The appearance of .wcry file extension can make you cry. Why?

WannaCry attack marks the biggest ransomware attack in 2017

The massive cyber attack of the WannaCry ransomware has shaken cyber community on Friday, 12 May 2016. During the weekend, more than 200,000 computer users in 150 countries lost access to their files and were asked to pay $300-$600 Bitcoins to get them back.

The virus attacked home computers users, hospitals, universities, various companies, governmental organizations, such as FedEx, Telefónica, State Governments of IndiaDespite, etc.[1] Despite the high infiltration rate, cyber criminals managed to receive only $80,000.[2]

The file-encrypting virus has been updated several times. It is known under the names of WCrypt, WannaCryptor, Wanna Decryptor, and others. However, they all behave similarly. After the infiltration, malware encrypts files using strong cryptography and appends either .wcry, .wncryt or .wncry file extensions.

After the attack, ransomware also downloads a ransom note named either Please Read Me!.txt or @Please_Read_Me@.txt where cyber criminals ask to transfer the demanded sum of money within seven days. Otherwise the size of the ransom doubles.

Sophisticated infiltration method made ransomware successful

The success of the ransomware is based on its distribution and infiltration. Authors of the ransomware use EternalBlue exploit kit that has been stolen from US National Security Agency and posted online on April 2017.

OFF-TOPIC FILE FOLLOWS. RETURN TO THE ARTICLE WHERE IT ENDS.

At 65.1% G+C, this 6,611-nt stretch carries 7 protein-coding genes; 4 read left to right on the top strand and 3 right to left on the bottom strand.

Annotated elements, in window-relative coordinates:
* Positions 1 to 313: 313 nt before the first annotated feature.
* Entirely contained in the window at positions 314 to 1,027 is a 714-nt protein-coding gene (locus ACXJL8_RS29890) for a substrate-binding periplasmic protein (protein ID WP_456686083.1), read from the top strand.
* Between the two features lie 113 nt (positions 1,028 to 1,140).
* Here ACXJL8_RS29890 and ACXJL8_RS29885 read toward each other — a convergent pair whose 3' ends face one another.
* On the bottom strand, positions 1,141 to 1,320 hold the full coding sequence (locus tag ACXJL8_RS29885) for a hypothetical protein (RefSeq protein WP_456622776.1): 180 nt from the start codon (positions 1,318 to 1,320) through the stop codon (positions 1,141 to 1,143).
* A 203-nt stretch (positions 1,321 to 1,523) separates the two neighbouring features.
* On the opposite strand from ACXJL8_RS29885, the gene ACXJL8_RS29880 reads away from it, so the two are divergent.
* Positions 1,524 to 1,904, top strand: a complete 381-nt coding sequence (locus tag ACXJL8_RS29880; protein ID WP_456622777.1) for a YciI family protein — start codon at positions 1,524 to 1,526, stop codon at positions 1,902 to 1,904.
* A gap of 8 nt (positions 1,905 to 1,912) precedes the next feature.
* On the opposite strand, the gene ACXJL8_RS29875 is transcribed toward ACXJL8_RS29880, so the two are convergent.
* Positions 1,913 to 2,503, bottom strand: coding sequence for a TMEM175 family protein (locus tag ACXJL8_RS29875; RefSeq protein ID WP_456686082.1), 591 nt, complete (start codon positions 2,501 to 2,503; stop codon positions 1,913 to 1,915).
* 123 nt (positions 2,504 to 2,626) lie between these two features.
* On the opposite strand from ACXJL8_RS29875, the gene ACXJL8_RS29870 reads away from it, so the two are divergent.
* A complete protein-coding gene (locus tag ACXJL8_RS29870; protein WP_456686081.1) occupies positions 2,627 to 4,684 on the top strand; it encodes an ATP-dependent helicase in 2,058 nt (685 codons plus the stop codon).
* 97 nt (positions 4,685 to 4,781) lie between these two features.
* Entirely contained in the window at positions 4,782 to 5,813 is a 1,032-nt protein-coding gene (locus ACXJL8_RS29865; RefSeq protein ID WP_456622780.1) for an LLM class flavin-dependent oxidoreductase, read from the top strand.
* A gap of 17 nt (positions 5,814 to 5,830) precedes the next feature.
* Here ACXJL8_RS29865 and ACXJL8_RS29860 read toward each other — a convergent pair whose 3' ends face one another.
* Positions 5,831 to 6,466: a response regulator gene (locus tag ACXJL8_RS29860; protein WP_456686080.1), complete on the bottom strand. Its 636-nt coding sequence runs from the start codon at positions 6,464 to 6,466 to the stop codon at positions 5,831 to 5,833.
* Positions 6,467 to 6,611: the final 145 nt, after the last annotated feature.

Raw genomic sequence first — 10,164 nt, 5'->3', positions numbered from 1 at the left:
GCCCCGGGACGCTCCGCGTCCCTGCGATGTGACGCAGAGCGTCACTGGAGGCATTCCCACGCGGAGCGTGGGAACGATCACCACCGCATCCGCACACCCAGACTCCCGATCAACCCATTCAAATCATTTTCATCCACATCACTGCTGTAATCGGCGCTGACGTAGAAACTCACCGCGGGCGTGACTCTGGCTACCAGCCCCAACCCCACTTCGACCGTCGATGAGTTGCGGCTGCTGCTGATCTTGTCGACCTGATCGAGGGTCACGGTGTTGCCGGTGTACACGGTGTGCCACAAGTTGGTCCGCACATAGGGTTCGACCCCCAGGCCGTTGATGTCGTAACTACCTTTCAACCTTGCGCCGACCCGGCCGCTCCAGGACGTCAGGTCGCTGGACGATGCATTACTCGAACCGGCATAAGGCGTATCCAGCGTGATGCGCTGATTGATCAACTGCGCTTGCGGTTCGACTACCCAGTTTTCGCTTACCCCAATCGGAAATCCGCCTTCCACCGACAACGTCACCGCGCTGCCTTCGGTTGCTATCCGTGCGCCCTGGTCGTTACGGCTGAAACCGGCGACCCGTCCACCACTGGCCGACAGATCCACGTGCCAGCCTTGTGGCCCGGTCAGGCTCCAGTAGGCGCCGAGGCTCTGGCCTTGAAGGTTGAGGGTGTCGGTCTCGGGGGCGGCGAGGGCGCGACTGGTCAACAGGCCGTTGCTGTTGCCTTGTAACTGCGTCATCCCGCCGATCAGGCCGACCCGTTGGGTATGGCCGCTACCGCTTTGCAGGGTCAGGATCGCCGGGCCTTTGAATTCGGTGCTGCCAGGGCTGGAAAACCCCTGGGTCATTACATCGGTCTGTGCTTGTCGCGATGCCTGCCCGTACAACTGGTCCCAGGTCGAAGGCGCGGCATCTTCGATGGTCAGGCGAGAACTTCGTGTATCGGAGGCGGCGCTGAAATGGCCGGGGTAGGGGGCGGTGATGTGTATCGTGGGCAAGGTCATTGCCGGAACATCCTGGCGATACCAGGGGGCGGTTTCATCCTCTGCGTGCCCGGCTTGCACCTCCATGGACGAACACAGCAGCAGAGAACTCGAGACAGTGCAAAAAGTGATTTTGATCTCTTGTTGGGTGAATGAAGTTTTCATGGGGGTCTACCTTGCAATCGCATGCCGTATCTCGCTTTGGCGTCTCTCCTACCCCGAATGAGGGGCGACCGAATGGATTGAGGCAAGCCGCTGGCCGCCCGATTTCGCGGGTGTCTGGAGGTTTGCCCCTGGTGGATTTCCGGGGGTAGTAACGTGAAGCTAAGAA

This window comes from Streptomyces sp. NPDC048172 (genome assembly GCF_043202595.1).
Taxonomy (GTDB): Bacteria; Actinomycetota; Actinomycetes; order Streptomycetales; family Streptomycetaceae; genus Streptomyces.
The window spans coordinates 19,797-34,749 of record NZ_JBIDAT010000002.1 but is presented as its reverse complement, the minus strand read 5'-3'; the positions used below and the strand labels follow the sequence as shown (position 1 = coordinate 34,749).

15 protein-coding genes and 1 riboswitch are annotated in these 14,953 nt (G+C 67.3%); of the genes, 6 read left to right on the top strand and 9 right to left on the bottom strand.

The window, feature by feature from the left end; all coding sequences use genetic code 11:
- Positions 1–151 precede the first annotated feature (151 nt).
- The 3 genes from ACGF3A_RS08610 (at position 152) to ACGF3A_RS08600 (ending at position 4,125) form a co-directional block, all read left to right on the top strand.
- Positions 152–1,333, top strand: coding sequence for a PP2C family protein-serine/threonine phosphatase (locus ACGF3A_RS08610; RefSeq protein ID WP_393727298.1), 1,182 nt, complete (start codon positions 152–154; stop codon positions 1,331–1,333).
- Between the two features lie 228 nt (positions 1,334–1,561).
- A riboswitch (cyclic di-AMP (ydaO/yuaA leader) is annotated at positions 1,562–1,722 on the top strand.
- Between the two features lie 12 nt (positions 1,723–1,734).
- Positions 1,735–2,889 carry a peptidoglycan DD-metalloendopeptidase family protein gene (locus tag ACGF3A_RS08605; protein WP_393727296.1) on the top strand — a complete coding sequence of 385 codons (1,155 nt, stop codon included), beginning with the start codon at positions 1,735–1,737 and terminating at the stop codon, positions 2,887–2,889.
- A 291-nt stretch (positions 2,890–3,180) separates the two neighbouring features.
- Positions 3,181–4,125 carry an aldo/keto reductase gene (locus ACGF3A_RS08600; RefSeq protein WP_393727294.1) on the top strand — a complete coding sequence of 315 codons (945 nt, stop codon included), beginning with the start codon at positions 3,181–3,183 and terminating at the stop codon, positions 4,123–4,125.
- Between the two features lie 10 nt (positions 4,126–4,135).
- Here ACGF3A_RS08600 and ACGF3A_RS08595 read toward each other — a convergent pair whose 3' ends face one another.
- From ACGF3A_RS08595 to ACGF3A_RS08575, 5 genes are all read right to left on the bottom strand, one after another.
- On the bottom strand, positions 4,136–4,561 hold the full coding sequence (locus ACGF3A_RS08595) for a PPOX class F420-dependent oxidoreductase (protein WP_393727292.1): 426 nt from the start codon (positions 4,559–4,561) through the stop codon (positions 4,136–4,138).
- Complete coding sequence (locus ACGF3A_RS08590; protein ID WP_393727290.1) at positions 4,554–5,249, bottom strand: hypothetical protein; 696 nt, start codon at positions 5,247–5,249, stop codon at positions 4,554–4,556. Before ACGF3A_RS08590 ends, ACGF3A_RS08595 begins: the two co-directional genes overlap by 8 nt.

This exploit uses Windows CVE-2017-0145 vulnerability in SMB protocol.[3] Thus, all outdated Windows operating systems are in danger. Only Windows 10 users might feel safe. WannaCry does not attack the latest version of Windows OS.

The massive distribution campaign has been slowed down by 22-year-old malware researcher who managed to find kill switch.[4] While online community felt relieved that dangerous cyber threat has been stopped, cyber criminals were looking for new ways to continue the cyber attack.

Thus, they released a WannaCry 2.0 virus that continues encrypting files and causing problems to computer users all over the world. Currently, cyber criminals are expected to launch the DDoS attack.[5]

Data recovery might be possible without paying the ransom

Undoubtedly, data backups are extremely useful after the WannaCry attack. Unfortunately, computer users rarely back up their files and ransomware attack becomes a disaster. The virus is designed to delete Shadow Volume Copies that are crucial for data recovery.

However, malware researchers are working on safe decryptor that would help victims of the ransomware to restore their files without paying the ransom to cyber criminals. Currently, there are two tools that might help to restore encrypted files – Wannakey and Wanakiwi.

However, if you do not have backups and these tools fail to retrieve your files, please do not act desperately and do not pay cyber criminals for decrypting your files. There’re no guarantees that they are willing to keep their promise after they receive your money.